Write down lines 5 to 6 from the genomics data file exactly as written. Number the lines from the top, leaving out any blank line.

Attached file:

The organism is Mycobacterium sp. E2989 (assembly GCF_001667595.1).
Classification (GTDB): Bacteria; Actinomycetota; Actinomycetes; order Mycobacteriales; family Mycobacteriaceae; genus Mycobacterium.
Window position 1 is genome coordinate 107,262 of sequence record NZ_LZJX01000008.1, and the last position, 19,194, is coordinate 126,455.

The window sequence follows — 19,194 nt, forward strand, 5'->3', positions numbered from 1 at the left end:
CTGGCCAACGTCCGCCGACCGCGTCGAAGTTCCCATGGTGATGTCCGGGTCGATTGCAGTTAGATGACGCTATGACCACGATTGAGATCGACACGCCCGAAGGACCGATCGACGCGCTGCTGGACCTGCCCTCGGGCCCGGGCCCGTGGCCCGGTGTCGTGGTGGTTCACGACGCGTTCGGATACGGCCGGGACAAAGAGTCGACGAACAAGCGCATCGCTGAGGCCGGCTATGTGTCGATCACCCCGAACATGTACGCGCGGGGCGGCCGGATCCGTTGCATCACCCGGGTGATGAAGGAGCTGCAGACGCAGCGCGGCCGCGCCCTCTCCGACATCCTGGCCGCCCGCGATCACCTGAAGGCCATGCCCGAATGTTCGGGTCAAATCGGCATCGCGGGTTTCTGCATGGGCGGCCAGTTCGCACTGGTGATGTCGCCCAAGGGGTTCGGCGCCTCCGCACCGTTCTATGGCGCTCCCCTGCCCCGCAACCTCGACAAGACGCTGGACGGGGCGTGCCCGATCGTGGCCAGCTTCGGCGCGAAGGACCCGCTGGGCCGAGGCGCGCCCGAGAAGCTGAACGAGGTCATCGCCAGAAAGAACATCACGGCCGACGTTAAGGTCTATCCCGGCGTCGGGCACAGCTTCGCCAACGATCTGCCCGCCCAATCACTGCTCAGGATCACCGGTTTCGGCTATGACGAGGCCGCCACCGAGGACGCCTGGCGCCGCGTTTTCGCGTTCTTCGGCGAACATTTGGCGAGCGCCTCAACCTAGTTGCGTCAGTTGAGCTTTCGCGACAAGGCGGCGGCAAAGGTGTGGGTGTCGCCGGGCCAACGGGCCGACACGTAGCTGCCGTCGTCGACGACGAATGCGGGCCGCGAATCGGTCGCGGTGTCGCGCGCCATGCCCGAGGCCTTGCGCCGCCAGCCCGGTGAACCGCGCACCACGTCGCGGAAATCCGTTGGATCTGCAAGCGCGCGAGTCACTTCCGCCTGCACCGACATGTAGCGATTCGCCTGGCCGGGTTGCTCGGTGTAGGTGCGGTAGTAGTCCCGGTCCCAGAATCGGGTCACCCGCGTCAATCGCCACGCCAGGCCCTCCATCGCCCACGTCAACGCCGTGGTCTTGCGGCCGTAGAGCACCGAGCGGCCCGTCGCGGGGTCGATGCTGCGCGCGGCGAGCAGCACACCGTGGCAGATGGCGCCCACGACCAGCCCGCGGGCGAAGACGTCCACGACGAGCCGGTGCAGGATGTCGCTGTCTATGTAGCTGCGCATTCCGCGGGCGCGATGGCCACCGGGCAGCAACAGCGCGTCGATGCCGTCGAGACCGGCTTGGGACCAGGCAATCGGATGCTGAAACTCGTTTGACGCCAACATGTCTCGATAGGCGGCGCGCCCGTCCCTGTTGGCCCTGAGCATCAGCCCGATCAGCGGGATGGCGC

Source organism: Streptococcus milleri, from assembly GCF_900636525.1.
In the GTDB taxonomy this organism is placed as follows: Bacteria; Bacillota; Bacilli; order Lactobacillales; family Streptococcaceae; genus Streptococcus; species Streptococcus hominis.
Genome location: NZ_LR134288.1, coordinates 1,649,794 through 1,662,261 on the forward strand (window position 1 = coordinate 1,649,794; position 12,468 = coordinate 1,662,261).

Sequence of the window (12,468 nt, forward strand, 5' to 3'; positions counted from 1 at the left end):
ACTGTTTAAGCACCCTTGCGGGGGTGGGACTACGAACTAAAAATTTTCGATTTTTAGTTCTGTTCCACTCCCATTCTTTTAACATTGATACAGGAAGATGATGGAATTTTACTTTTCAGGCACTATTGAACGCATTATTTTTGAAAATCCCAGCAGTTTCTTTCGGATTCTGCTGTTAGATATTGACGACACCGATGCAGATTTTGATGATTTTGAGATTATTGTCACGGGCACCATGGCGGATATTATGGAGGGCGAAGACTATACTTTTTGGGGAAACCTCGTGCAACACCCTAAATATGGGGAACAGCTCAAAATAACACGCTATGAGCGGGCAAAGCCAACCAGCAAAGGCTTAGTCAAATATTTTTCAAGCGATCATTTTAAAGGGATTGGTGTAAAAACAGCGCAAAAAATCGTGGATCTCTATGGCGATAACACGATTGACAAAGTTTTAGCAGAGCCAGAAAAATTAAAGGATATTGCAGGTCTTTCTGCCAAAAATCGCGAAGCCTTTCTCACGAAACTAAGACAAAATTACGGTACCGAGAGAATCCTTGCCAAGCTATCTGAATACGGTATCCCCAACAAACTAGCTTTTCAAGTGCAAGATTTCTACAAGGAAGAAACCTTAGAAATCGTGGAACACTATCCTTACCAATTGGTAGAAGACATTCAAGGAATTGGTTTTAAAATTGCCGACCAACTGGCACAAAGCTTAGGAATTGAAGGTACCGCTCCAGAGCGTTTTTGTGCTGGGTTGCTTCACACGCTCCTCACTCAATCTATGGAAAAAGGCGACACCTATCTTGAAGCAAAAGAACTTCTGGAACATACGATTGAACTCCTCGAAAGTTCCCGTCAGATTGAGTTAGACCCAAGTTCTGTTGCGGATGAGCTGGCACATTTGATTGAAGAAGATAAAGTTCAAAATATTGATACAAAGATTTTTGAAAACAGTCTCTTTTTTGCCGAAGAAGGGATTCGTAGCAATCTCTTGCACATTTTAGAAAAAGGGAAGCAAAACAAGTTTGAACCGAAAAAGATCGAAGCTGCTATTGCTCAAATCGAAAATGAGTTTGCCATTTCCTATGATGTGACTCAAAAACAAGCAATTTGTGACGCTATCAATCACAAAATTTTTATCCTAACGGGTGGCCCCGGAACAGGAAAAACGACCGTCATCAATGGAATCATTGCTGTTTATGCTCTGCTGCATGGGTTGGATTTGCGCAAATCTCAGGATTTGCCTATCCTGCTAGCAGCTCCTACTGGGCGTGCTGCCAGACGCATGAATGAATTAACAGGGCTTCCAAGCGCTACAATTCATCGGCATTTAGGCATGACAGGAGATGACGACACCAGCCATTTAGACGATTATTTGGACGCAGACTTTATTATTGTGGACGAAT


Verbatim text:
CTGGCCAACGTCCGCCGACCGCGTCGAAGTTCCCATGGTGATGTCCGGGTCGATTGCAGTTAGATGACGCTATGACCACGATTGAGATCGACACGCCCGAAGGACCGATCGACGCGCTGCTGGACCTGCCCTCGGGCCCGGGCCCGTGGCCCGGTGTCGTGGTGGTTCACGACGCGTTCGGATACGGCCGGGACAAAGAGTCGACGAACAAGCGCATCGCTGAGGCCGGCTATGTGTCGATCACCCCGAACATGTACGCGCGGGGCGGCCGGATCCGTTGCATCACCCGGGTGATGAAGGAGCTGCAGACGCAGCGCGGCCGCGCCCTCTCCGACATCCTGGCCGCCCGCGATCACCTGAAGGCCATGCCCGAATGTTCGGGTCAAATCGGCATCGCGGGTTTCTGCATGGGCGGCCAGTTCGCACTGGTGATGTCGCCCAAGGGGTTCGGCGCCTCCGCACCGTTCTATGGCGCTCCCCTGCCCCGCAACCTCGACAAGACGCTGGACGGGGCGTGCCCGATCGTGGCCAGCTTCGGCGCGAAGGACCCGCTGGGCCGAGGCGCGCCCGAGAAGCTGAACGAGGTCATCGCCAGAAAGAACATCACGGCCGACGTTAAGGTCTATCCCGGCGTCGGGCACAGCTTCGCCAACGATCTGCCCGCCCAATCACTGCTCAGGATCACCGGTTTCGGCTATGACGAGGCCGCCACCGAGGACGCCTGGCGCCGCGTTTTCGCGTTCTTCGGCGAACATTTGGCGAGCGCCTCAACCTAGTTGCGTCAGTTGAGCTTTCGCGACAAGGCGGCGGCAAAGGTGTGGGTGTCGCCGGGCCAACGGGCCGACACGTAGCTGCCGTCGTCGACGACGAATGCGGGCCGCGAATCGGTCGCGGTGTCGCGCGCCATGCCCGAGGCCTTGCGCCGCCAGCCCGGTGAACCGCGCACCACGTCGCGGAAATCCGTTGGATCTGCAAGCGCGCGAGTCACTTCCGCCTGCACCGACATGTAGCGATTCGCCTGGCCGGGTTGCTCGGTGTAGGTGCGGTAGTAGTCCCGGTCCCAGAATCGGGTCACCCGCGTCAATCGCCACGCCAGGCCCTCCATCGCCCACGTCAACGCCGTGGTCTTGCGGCCGTAGAGCACCGAGCGGCCCGTCGCGGGGTCGATGCTGCGCGCGGCGAGCAGCACACCGTGGCAGATGGCGCCCACGACCAGCCCGCGGGCGAAGACGTCCACGACGAGCCGGTGCAGGATGTCGCTGTCTATGTAGCTGCGCATTCCGCGGGCGCGATGGCCACCGGGCAGCAACAGCGCGTCGATGCCGTCGAGACCGGCTTGGGACCAGGCAATCGGATGCTGAAACTCGTTTGACGCCAACATGTCTCGATAGGCGGCGCGCCCGTCCCTGTTGGCCCTGAGCATCAGCCCGATCAGCGGGATGGCGC

Source organism: Streptococcus milleri, from assembly GCF_900636525.1.